Tips – Using the New Tiles in Windows 8
Within Windows 8, the Windows start button is gone. That is only one alter in a long list of image dissimilarities confounding the huge throngs of users familiarized to preceding editions of Windows. Thus here are a few tips on how to manage with the fresh tile-based user interface (UI) in Windows 8.
By the omitted start button in Windows 8, Microsoft has done it again. When Microsoft introduces a major new edition of an existing product, the company does its level best to totally confuse customers who finally became relaxed with the earlier version.
That is what happened with Office 2010, to mention one of a million examples. Users who could work with older versions of Office in their sleep were suddenly incapable to figure out how to do things they would be doing for years. Finding a familiar operation rapidly turned into a snark hunt.
Whereas the capabilities of the Windows operating system have changed lengthily over the decades, the essential look of the interface has pretty much remained the same as Windows 95. Windows 8, however, is a total visual pattern change. The tile-based user interface (UI) does not really look anything as Windows 7.
There’s a method to this seeming madness. Microsoft is now releasing new editions of Windows for smart phones (Windows Phone 8), PCs (Windows 8) & ARM tablets (Windows RT). After all, if you get to identify the new UI on any of these devices, you will probably be able to adapt quite rapidly to another Windows device platform. Regrettably, however, although Windows 8’s user interface makes theoretical sense, it is so visually diverse from the preceding interface that experienced Windows PC users will need to go up a learning curve.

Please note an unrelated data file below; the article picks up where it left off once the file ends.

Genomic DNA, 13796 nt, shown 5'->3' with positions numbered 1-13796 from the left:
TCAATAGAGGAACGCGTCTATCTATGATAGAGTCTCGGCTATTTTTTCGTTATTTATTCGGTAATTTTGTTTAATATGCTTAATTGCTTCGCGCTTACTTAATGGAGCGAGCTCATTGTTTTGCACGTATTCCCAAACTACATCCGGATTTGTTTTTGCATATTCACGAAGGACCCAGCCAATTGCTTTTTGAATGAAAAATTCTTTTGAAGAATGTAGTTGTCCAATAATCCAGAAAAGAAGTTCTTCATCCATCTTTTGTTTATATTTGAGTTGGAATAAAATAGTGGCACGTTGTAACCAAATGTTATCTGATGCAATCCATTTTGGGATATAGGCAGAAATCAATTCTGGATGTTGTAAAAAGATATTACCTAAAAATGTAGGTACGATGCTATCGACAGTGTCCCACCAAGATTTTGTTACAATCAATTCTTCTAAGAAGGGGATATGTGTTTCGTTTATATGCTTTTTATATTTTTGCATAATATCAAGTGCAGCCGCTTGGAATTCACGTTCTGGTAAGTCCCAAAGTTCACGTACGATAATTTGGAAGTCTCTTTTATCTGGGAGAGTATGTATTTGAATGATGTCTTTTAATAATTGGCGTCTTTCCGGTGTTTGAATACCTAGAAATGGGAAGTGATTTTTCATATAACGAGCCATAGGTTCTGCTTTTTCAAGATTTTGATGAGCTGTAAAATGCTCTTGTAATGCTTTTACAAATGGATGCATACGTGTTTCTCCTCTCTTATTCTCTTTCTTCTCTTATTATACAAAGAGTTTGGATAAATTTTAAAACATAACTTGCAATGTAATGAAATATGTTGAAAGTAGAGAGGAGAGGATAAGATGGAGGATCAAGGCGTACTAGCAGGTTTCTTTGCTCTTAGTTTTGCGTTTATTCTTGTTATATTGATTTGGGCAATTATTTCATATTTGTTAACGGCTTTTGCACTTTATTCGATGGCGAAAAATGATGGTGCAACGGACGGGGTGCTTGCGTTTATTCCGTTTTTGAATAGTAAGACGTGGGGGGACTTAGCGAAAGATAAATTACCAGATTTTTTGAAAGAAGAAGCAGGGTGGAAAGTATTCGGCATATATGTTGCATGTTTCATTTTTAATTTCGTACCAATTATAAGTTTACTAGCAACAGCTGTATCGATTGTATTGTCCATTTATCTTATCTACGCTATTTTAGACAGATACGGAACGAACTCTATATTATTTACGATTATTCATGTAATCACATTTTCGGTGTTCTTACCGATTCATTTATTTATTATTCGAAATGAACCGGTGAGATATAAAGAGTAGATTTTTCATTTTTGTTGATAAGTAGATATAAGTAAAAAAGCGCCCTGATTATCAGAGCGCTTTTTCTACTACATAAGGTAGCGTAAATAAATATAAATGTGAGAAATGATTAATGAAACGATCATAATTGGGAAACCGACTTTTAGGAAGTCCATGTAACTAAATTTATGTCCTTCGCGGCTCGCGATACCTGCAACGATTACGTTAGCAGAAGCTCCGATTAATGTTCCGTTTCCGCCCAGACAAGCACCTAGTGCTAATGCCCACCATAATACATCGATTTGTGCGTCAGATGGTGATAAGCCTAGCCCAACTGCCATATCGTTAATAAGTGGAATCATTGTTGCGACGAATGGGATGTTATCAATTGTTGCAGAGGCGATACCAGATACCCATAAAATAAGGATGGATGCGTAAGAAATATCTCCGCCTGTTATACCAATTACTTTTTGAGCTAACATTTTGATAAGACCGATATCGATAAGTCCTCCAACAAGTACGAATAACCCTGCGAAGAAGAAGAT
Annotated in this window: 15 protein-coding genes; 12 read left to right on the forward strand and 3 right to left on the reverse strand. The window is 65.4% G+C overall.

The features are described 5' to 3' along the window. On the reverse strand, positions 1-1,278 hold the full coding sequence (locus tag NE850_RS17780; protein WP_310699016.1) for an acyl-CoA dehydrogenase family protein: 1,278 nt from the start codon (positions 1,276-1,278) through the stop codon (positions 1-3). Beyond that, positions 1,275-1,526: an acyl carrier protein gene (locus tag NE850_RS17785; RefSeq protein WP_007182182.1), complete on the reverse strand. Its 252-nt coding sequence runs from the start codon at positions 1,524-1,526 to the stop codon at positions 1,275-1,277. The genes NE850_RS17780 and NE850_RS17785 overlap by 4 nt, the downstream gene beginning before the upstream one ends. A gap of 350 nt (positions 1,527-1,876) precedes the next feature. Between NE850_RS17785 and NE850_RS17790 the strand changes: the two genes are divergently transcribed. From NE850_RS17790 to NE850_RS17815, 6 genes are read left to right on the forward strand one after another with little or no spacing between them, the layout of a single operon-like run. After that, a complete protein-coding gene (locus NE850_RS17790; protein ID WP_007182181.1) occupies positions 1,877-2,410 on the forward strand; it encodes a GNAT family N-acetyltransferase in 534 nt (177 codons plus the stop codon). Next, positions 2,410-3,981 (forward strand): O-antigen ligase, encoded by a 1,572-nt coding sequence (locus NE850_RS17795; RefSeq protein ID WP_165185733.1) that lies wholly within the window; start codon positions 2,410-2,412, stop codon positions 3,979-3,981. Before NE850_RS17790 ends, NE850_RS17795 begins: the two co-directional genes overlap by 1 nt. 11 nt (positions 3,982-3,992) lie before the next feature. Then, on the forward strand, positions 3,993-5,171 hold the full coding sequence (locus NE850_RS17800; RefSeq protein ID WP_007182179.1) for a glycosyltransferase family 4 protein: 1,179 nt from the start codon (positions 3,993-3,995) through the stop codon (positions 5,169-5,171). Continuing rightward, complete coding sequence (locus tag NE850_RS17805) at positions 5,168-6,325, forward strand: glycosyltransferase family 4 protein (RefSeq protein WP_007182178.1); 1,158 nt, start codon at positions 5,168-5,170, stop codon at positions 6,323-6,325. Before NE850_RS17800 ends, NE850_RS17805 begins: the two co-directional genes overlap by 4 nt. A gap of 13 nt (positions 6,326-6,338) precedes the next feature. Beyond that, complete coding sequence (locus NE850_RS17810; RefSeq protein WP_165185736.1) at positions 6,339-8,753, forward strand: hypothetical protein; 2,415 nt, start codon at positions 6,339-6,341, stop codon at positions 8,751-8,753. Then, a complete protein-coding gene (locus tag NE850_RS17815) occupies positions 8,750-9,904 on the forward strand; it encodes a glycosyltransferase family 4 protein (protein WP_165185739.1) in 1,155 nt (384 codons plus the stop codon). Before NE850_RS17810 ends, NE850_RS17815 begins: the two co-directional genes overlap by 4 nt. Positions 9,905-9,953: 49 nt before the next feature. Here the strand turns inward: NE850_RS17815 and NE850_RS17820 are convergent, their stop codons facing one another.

Square Tiles & Other Esoteric Stuff
The 1st time you turn on a Windows 8 PC, the differences are instantly apparent. Instead of a desktop with icons, you get a screen with a big label “START” in the upper left-hand corner & this screen is packed with square tiles stacked up against each other.
Furthermore, you might not be capable to access all of the tiles that you need, as they might extend horizontally outside the edge of the screen. Moving to these other screens needs a swipe gesture either from left to right or right to left. These are not the only gestures you will want to know, also. Luckily, though, many Windows 8 gestures mimic those that you are probably already familiar with using on a few sort of smartphone. Yet whereas Windows 8 is optimized for a touch screen display, the fact is that many PCs out there now aren’t touch-enabled. Windows 8 is also useable by a mouse, however some of the gestures, as pinch & zoom, are hard to duplicate in that manner.
You can surely duplicate some of these gestures on a laptop PC’s touchpad, however depending on the size of the touchpad, you might find it rough to perform all of them. As one possible workaround, Logitech’s new Touchpad T650 gives you many of the similar advantages as a touchscreen display. This 5-inch square touchpad offers a rechargeable battery, a scratch-resistant glass surface & plenty of room for using the gesture recognition constructed into Windows 8.
Whereas Microsoft layered the tile shell (previously called Metro) on top of the classic desktop in an attempt to bring uniformity between diverse computing platforms, Windows 8 is very different to utilize than the previous editions of the OS.